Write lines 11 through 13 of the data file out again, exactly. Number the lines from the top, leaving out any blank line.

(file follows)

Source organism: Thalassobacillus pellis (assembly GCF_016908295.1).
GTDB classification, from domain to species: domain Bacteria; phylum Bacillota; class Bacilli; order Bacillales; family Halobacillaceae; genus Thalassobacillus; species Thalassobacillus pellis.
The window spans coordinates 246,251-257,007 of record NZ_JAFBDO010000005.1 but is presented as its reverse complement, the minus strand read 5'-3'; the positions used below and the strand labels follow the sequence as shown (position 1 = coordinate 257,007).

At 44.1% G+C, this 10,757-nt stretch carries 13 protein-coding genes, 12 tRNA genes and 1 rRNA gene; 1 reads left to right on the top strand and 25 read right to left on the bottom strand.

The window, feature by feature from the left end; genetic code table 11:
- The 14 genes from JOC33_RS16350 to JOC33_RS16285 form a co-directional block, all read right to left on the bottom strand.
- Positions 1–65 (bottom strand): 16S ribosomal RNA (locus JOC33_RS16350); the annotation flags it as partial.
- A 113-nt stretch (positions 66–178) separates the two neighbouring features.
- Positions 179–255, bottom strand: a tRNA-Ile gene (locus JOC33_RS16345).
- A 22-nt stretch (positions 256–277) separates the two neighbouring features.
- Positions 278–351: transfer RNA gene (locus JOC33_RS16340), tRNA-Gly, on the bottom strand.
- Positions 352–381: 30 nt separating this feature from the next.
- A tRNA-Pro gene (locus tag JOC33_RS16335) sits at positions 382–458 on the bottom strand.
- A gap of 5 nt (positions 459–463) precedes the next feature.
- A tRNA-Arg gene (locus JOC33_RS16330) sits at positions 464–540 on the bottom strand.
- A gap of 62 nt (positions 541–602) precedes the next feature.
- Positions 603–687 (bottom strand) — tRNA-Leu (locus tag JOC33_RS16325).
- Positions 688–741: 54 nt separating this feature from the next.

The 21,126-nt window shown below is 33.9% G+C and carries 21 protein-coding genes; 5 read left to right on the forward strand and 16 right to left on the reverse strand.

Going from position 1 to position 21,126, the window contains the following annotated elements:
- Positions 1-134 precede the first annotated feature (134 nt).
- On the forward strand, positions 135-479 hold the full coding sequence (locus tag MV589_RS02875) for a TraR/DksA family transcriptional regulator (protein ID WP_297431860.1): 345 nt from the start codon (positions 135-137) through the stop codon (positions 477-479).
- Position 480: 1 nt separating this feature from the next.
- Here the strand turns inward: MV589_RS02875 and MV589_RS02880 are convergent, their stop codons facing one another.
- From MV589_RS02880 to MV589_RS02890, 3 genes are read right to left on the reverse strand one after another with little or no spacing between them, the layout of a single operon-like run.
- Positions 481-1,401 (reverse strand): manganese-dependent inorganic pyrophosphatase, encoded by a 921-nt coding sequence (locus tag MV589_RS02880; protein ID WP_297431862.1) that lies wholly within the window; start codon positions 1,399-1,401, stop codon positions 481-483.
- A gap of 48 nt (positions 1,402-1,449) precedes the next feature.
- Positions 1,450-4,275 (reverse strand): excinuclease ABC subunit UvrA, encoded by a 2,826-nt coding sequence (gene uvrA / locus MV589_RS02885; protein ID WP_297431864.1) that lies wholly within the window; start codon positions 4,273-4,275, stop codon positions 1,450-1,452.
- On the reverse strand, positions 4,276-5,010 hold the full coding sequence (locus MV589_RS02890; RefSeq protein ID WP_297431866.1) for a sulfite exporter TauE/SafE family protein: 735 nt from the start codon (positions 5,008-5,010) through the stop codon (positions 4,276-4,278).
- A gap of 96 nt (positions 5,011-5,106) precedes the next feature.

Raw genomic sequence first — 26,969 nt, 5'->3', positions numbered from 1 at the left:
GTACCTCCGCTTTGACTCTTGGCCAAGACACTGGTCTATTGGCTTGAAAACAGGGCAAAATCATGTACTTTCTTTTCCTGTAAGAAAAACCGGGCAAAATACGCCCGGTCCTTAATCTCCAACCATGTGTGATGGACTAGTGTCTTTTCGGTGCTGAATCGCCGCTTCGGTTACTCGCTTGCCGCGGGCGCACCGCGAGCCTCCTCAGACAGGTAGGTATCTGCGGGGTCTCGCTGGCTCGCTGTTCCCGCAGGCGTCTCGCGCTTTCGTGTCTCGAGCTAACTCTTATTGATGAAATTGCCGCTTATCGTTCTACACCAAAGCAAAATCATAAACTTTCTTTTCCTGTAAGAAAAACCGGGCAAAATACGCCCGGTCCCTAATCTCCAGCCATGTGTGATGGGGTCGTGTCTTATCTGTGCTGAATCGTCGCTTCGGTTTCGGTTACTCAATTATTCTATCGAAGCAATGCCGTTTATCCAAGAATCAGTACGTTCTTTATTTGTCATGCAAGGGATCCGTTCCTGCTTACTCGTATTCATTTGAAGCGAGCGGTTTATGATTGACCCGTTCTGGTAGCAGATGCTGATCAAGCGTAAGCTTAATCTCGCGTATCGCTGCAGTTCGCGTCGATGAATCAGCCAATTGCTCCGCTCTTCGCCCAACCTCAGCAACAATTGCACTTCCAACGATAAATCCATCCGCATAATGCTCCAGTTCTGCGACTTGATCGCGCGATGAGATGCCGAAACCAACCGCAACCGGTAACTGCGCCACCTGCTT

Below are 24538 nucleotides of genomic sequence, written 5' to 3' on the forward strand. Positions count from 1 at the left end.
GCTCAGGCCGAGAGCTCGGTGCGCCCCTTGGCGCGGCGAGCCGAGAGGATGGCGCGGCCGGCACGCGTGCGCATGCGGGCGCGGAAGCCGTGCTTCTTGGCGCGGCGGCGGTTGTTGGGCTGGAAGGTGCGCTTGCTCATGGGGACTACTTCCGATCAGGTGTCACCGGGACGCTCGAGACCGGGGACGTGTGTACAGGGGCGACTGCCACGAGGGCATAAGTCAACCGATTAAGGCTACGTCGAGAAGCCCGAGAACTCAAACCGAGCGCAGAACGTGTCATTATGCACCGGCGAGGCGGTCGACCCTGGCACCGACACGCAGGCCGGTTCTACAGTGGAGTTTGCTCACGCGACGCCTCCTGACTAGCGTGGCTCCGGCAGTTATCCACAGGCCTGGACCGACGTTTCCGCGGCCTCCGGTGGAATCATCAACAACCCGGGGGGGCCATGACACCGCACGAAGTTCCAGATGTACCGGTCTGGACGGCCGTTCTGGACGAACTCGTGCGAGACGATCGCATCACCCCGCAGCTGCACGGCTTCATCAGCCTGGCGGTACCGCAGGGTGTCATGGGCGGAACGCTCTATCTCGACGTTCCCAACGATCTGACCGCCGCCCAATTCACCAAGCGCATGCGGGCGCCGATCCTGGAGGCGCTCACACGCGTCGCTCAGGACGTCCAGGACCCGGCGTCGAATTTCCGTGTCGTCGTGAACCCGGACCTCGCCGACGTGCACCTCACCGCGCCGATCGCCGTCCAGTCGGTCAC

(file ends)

- Positions 278–351: transfer RNA gene (locus JOC33_RS16340), tRNA-Gly, on the bottom strand.
- Positions 352–381: 30 nt separating this feature from the next.
- A tRNA-Pro gene (locus tag JOC33_RS16335) sits at positions 382–458 on the bottom strand.